Ag relief in COVID proposal

Bipartisan group includes $13 billion for agriculture in latest COVID-19 relief proposal.
EDITED BY ANNE BLANKENBILLER
COVID ag relief

A bipartisan group of senators and a group known as the Problem Solvers Caucus have been negotiating a $908 billion coronavirus relief package. Details have been released indicating that the proposal includes a combined $26 billion dollars for agriculture and nutrition.

The summary of the proposal indicates that the bill would call for $13 billion allocated to provide funding to farmers, ranchers, growers and rural communities impacted by the pandemic. Although an amount is not specified, the summary says there will be USDA Rural Development funds for water and wastewater programs.  In addition, $600 million would be earmarked for fishery and disaster relief.

On a broader level, the proposal says that $26 billion would be provided for agriculture and nutrition. This would temporarily boost the individual monthly SNAP funding by 15% for four months and provide funding for the Emergency Food Assistant Program that assists food banks and food pantries.  The Special Supplemental Nutrition Program for Women, Infants and Children program would also see a boost.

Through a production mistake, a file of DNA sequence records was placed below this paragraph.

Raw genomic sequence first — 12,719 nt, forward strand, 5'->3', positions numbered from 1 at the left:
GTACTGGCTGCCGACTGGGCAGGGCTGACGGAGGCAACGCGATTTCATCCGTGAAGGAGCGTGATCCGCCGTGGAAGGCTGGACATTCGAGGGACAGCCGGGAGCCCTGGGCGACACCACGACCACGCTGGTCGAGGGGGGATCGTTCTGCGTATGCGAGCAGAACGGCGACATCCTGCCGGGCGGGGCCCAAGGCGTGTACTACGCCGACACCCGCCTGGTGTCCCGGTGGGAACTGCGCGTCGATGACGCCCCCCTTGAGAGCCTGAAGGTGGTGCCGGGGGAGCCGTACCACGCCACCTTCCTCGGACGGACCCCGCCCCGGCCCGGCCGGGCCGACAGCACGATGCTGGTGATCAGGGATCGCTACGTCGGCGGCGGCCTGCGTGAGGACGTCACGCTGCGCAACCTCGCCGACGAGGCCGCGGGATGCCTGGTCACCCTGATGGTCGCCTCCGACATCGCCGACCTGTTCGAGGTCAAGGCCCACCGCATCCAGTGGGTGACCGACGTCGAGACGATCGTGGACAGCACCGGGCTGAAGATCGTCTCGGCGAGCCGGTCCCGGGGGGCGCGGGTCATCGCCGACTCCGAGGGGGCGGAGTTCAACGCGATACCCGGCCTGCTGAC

The proposal comes following on-again, off-again negotiations of both parties, both chambers of Congress, the U.S. Treasury Department and the White House.

 

Share on facebook
Share on linkedin
Share on twitter
Share on email

Share on social media:

Share on facebook
Share on twitter
Share on linkedin
Share on email
it-icon

RELATED NEWS

Klamath Water Users Association reacts to Bureau of Reclamation irrigation project announcement
Klamath water users concerned about irrigation amid a severe drought.
Field to Market received Walton Family Foundation grant to focus on ag supply chain sustainability
Grant supports development of greenhouse gas emissions reporting guidance and other priorities.
Utility poles can help predict spotted lanternfly behavior and trap them.
The spotted lanternfly feeds on 70+ plant species, a great concern to U.S. tree-fruit and grape growers.